and then anxious to get back home to our families(and a burger tip provided by a hiker at the Muir Hut), we packed up and headed towards Bishop Pass. The last of my camera batteries died early in the morning so I only took a few shots on the last morning. I decided later that a hand warmer pack for each night would have made my batteries last longer. I kept them close by me in the tent but didn't want to sleep with them in my bag. I'm guessing temps were in the mid-high 20's at night. A quick 700' to the top of Bishop Pass, then the long slog back to South Lake(which looked to be about 25% full), where we found our car, just as we had left it.

If there is a more beautiful hike in the Sierra's, I'll be a skeptic until I see it. 6 days was perfect, unhurried, time to relax and enjoy, with a perfect cadence for my hiking speed. 5 days would have been OK but the first day travel over Lamarck Col to Darwin Canyon would have killed me. And had we done that the first day, it is doubtful we would have pushed on to Darwin Bench, thereby missing out on possibly the best campsite I've ever experienced.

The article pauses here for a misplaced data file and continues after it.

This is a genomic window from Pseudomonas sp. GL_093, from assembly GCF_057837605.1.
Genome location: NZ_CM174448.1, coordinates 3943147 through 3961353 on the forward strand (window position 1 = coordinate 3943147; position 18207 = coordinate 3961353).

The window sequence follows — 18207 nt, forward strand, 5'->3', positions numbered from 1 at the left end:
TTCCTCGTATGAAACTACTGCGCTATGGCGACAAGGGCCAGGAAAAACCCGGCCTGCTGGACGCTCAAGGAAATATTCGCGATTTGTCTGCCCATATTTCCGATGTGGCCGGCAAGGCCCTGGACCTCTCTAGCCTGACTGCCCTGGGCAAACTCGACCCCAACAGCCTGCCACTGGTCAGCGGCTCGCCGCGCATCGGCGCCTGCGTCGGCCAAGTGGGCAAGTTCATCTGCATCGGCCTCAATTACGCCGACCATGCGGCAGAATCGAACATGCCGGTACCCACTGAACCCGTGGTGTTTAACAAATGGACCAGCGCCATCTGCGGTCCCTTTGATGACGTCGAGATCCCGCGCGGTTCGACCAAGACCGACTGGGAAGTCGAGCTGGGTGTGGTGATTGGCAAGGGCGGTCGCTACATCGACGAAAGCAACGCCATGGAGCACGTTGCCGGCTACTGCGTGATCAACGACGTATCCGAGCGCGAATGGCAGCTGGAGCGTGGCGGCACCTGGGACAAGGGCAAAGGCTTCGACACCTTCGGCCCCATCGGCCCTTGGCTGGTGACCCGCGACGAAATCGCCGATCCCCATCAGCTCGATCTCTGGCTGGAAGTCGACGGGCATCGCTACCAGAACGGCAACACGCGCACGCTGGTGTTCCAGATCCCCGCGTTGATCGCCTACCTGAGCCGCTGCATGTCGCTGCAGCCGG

Hope you enjoy my pictures. I had a blast making them and the camera gear was worth every ounce. I'll follow up with a post on some gear and other observations. You know, less fluffy stuff!
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Re: TR: North to South Lake via Lamarck Col 8/26 - 8/31

Postby EpicSteve » Wed Oct 01, 2014 11:11 pm

Great TR and awesome photos!